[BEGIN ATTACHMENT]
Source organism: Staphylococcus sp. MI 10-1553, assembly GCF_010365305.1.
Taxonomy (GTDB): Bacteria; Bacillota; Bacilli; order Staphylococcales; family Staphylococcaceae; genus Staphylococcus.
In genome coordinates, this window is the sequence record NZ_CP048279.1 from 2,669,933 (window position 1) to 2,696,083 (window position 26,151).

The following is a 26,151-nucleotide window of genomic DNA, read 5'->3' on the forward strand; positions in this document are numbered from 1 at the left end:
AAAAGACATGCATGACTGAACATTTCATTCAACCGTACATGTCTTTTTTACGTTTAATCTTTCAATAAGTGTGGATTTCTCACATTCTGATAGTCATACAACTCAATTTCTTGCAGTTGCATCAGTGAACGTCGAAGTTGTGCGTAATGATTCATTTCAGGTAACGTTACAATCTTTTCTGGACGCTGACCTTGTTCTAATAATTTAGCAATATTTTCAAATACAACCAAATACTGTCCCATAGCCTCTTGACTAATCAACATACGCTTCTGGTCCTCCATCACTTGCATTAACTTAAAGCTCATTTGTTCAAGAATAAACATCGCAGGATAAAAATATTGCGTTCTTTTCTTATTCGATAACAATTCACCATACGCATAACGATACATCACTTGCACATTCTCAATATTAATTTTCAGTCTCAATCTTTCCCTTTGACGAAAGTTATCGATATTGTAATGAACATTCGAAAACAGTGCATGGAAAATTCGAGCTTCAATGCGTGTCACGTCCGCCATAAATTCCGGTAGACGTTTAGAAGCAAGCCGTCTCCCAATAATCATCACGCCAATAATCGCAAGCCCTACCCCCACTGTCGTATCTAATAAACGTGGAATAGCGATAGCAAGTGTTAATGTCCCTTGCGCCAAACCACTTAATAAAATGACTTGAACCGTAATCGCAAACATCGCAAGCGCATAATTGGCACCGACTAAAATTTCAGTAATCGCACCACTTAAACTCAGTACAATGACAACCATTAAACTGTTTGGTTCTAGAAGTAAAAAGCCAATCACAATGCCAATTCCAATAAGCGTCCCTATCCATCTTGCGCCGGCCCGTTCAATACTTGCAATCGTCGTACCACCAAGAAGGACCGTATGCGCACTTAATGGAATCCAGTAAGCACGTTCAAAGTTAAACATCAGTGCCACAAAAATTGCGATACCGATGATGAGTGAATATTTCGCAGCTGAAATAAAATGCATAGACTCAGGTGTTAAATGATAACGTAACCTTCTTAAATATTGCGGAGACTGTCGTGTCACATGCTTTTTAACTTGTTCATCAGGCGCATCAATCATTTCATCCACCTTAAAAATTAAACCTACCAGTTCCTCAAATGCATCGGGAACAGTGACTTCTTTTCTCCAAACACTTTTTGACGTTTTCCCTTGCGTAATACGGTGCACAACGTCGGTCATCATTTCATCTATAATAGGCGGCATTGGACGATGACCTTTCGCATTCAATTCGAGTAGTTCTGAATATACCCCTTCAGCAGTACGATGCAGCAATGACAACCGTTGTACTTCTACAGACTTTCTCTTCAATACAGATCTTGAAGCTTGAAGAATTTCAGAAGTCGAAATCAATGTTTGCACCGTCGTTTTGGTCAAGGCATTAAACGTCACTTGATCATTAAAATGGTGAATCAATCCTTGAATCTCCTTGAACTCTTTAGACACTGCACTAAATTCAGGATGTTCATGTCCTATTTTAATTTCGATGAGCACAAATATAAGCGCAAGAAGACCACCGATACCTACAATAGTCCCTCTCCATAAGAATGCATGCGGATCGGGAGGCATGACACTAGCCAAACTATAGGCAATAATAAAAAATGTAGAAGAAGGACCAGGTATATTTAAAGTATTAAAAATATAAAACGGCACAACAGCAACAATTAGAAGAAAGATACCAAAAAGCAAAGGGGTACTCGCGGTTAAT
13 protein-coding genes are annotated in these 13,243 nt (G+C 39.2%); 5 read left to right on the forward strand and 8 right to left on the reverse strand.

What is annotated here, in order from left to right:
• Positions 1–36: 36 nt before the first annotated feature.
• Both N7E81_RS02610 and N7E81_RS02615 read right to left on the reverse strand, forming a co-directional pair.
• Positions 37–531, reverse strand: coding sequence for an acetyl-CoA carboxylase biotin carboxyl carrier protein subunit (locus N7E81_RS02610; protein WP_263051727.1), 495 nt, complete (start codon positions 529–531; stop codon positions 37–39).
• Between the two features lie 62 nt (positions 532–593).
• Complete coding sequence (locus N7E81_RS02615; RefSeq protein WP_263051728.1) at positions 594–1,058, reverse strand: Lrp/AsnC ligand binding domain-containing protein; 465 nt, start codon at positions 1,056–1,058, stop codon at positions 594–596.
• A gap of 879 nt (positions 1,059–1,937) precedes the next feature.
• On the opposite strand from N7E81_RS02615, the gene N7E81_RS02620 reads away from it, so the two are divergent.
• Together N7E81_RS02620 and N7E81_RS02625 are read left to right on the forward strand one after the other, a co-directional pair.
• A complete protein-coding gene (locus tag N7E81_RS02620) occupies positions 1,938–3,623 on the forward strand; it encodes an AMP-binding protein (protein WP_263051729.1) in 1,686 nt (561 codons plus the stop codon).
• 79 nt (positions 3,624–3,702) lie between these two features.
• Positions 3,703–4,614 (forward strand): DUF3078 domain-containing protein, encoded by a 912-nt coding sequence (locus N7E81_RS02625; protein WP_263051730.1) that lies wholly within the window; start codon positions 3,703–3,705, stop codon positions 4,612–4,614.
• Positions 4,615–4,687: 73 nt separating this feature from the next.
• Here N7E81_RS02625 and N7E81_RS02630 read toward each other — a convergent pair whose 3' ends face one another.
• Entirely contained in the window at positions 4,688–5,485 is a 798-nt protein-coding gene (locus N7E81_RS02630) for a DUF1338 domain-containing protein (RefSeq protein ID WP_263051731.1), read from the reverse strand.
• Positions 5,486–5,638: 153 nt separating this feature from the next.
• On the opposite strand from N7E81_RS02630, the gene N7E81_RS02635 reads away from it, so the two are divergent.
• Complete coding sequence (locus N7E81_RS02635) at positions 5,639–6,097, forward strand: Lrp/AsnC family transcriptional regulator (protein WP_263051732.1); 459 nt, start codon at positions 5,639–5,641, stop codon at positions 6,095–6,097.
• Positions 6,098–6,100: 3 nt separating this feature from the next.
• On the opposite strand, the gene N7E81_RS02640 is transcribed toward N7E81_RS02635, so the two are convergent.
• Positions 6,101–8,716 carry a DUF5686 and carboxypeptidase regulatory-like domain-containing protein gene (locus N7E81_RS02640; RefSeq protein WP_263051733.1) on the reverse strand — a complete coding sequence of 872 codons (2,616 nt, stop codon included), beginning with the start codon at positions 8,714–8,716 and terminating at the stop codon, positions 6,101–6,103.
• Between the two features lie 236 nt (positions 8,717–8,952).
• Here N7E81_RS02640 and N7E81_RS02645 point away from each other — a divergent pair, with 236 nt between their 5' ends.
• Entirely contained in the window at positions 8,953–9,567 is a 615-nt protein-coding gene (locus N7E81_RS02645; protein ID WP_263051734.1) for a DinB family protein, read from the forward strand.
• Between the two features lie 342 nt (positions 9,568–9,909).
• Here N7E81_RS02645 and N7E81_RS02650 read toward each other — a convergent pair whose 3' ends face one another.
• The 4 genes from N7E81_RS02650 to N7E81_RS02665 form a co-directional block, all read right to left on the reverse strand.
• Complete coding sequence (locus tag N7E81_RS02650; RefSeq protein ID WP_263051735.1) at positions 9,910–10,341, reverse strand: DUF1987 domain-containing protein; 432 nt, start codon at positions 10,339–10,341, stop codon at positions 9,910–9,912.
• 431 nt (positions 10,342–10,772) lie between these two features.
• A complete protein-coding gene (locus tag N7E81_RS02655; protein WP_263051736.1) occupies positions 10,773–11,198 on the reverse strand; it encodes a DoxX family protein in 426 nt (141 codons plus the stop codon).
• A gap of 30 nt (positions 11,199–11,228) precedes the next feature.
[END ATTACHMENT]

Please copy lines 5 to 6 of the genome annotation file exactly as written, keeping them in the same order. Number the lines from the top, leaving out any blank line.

AAAAGACATGCATGACTGAACATTTCATTCAACCGTACATGTCTTTTTTACGTTTAATCTTTCAATAAGTGTGGATTTCTCACATTCTGATAGTCATACAACTCAATTTCTTGCAGTTGCATCAGTGAACGTCGAAGTTGTGCGTAATGATTCATTTCAGGTAACGTTACAATCTTTTCTGGACGCTGACCTTGTTCTAATAATTTAGCAATATTTTCAAATACAACCAAATACTGTCCCATAGCCTCTTGACTAATCAACATACGCTTCTGGTCCTCCATCACTTGCATTAACTTAAAGCTCATTTGTTCAAGAATAAACATCGCAGGATAAAAATATTGCGTTCTTTTCTTATTCGATAACAATTCACCATACGCATAACGATACATCACTTGCACATTCTCAATATTAATTTTCAGTCTCAATCTTTCCCTTTGACGAAAGTTATCGATATTGTAATGAACATTCGAAAACAGTGCATGGAAAATTCGAGCTTCAATGCGTGTCACGTCCGCCATAAATTCCGGTAGACGTTTAGAAGCAAGCCGTCTCCCAATAATCATCACGCCAATAATCGCAAGCCCTACCCCCACTGTCGTATCTAATAAACGTGGAATAGCGATAGCAAGTGTTAATGTCCCTTGCGCCAAACCACTTAATAAAATGACTTGAACCGTAATCGCAAACATCGCAAGCGCATAATTGGCACCGACTAAAATTTCAGTAATCGCACCACTTAAACTCAGTACAATGACAACCATTAAACTGTTTGGTTCTAGAAGTAAAAAGCCAATCACAATGCCAATTCCAATAAGCGTCCCTATCCATCTTGCGCCGGCCCGTTCAATACTTGCAATCGTCGTACCACCAAGAAGGACCGTATGCGCACTTAATGGAATCCAGTAAGCACGTTCAAAGTTAAACATCAGTGCCACAAAAATTGCGATACCGATGATGAGTGAATATTTCGCAGCTGAAATAAAATGCATAGACTCAGGTGTTAAATGATAACGTAACCTTCTTAAATATTGCGGAGACTGTCGTGTCACATGCTTTTTAACTTGTTCATCAGGCGCATCAATCATTTCATCCACCTTAAAAATTAAACCTACCAGTTCCTCAAATGCATCGGGAACAGTGACTTCTTTTCTCCAAACACTTTTTGACGTTTTCCCTTGCGTAATACGGTGCACAACGTCGGTCATCATTTCATCTATAATAGGCGGCATTGGACGATGACCTTTCGCATTCAATTCGAGTAGTTCTGAATATACCCCTTCAGCAGTACGATGCAGCAATGACAACCGTTGTACTTCTACAGACTTTCTCTTCAATACAGATCTTGAAGCTTGAAGAATTTCAGAAGTCGAAATCAATGTTTGCACCGTCGTTTTGGTCAAGGCATTAAACGTCACTTGATCATTAAAATGGTGAATCAATCCTTGAATCTCCTTGAACTCTTTAGACACTGCACTAAATTCAGGATGTTCATGTCCTATTTTAATTTCGATGAGCACAAATATAAGCGCAAGAAGACCACCGATACCTACAATAGTCCCTCTCCATAAGAATGCATGCGGATCGGGAGGCATGACACTAGCCAAACTATAGGCAATAATAAAAAATGTAGAAGAAGGACCAGGTATATTTAAAGTATTAAAAATATAAAACGGCACAACAGCAACAATTAGAAGAAAGATACCAAAAAGCAAAGGGGTACTCGCGGTTAAT
13 protein-coding genes are annotated in these 13,243 nt (G+C 39.2%); 5 read left to right on the forward strand and 8 right to left on the reverse strand.